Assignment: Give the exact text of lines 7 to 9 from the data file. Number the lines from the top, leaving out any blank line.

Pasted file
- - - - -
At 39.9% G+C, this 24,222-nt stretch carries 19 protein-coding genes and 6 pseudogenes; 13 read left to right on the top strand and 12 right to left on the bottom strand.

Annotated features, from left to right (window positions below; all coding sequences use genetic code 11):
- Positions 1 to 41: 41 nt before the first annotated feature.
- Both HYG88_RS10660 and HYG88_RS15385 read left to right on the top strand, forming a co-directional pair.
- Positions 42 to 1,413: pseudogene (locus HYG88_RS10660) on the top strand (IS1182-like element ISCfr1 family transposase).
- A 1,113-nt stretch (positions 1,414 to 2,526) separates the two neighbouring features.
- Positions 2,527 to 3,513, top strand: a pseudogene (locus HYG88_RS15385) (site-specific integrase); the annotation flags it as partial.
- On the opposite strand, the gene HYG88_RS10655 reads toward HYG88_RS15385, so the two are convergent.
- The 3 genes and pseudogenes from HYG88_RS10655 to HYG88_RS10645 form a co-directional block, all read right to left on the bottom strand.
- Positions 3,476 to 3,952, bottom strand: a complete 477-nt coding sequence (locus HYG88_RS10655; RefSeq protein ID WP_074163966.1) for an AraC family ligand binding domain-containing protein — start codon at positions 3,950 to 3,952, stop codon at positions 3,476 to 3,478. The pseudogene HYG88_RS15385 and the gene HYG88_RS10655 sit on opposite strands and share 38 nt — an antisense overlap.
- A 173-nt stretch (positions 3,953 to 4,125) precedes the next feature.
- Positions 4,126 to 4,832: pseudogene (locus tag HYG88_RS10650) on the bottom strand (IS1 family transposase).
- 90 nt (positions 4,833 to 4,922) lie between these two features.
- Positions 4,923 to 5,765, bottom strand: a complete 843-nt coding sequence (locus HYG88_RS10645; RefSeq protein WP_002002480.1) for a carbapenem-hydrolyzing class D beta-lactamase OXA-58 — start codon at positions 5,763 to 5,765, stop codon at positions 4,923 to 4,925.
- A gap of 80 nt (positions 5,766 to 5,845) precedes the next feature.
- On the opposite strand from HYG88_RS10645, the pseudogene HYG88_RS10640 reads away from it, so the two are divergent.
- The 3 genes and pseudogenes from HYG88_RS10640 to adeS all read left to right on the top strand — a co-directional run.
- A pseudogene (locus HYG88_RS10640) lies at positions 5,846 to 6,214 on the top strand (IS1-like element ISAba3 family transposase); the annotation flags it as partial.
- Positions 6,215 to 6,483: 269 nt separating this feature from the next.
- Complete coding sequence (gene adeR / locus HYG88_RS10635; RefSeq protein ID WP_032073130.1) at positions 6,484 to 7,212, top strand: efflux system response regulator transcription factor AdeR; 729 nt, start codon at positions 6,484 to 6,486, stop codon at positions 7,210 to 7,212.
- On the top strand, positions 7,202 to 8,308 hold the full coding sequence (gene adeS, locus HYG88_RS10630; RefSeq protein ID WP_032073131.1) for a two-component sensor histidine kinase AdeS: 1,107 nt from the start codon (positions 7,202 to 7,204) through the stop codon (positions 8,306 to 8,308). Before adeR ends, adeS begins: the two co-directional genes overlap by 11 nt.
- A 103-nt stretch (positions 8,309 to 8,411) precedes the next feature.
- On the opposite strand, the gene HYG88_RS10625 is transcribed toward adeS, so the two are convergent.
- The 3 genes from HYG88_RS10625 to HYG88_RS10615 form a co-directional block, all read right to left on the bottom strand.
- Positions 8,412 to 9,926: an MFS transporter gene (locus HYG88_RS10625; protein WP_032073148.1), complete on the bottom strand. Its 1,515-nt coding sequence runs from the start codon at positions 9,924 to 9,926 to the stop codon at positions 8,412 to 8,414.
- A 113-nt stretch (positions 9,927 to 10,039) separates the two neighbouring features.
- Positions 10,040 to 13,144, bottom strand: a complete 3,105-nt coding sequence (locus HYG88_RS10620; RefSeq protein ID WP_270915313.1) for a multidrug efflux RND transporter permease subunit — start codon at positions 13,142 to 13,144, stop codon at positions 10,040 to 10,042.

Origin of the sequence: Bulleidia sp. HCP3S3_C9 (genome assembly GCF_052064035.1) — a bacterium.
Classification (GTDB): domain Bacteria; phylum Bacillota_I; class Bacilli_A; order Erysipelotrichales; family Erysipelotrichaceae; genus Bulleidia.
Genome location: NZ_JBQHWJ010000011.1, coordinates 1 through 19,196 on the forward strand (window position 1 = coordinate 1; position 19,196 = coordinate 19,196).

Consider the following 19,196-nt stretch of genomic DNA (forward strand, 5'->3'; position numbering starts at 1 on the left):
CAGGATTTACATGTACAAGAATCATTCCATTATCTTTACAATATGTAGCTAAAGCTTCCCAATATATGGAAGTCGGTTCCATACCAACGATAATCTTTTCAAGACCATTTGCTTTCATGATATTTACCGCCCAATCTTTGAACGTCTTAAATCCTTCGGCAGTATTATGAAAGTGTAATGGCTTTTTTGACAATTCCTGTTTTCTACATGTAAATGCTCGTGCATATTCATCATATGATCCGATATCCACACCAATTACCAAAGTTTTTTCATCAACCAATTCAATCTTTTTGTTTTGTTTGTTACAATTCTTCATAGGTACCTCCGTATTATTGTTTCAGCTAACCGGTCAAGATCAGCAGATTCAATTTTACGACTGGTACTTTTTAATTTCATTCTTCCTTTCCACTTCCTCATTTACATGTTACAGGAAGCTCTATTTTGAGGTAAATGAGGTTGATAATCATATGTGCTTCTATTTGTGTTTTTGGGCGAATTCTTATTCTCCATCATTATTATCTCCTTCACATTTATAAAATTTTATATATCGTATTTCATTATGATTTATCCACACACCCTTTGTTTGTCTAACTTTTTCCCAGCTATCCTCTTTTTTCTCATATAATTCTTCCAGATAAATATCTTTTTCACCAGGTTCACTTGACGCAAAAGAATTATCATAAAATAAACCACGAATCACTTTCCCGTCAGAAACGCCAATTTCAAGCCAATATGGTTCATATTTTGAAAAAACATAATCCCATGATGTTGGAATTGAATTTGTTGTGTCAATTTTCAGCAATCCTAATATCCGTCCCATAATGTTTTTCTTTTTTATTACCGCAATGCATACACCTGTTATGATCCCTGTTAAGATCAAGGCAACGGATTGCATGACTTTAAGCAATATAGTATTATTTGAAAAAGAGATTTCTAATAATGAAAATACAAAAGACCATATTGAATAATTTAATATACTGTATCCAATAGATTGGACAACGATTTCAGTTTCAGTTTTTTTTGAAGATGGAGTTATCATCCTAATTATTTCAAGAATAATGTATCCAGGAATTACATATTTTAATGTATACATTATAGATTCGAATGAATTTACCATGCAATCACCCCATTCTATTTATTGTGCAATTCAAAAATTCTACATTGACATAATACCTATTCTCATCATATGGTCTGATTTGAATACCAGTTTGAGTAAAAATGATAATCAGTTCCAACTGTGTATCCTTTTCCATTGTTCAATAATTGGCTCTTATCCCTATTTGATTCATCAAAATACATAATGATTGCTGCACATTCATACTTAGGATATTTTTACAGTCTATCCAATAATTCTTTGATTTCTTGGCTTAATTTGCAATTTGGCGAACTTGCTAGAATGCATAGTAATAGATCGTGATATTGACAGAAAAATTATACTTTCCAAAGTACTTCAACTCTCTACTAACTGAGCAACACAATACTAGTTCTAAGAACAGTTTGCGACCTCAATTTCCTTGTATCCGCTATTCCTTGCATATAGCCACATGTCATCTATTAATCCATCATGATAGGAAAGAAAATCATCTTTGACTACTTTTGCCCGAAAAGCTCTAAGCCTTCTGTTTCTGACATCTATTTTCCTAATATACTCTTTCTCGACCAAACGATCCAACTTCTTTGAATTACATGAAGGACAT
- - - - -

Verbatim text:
- Positions 2,527 to 3,513, top strand: a pseudogene (locus HYG88_RS15385) (site-specific integrase); the annotation flags it as partial.
- On the opposite strand, the gene HYG88_RS10655 reads toward HYG88_RS15385, so the two are convergent.
- The 3 genes and pseudogenes from HYG88_RS10655 to HYG88_RS10645 form a co-directional block, all read right to left on the bottom strand.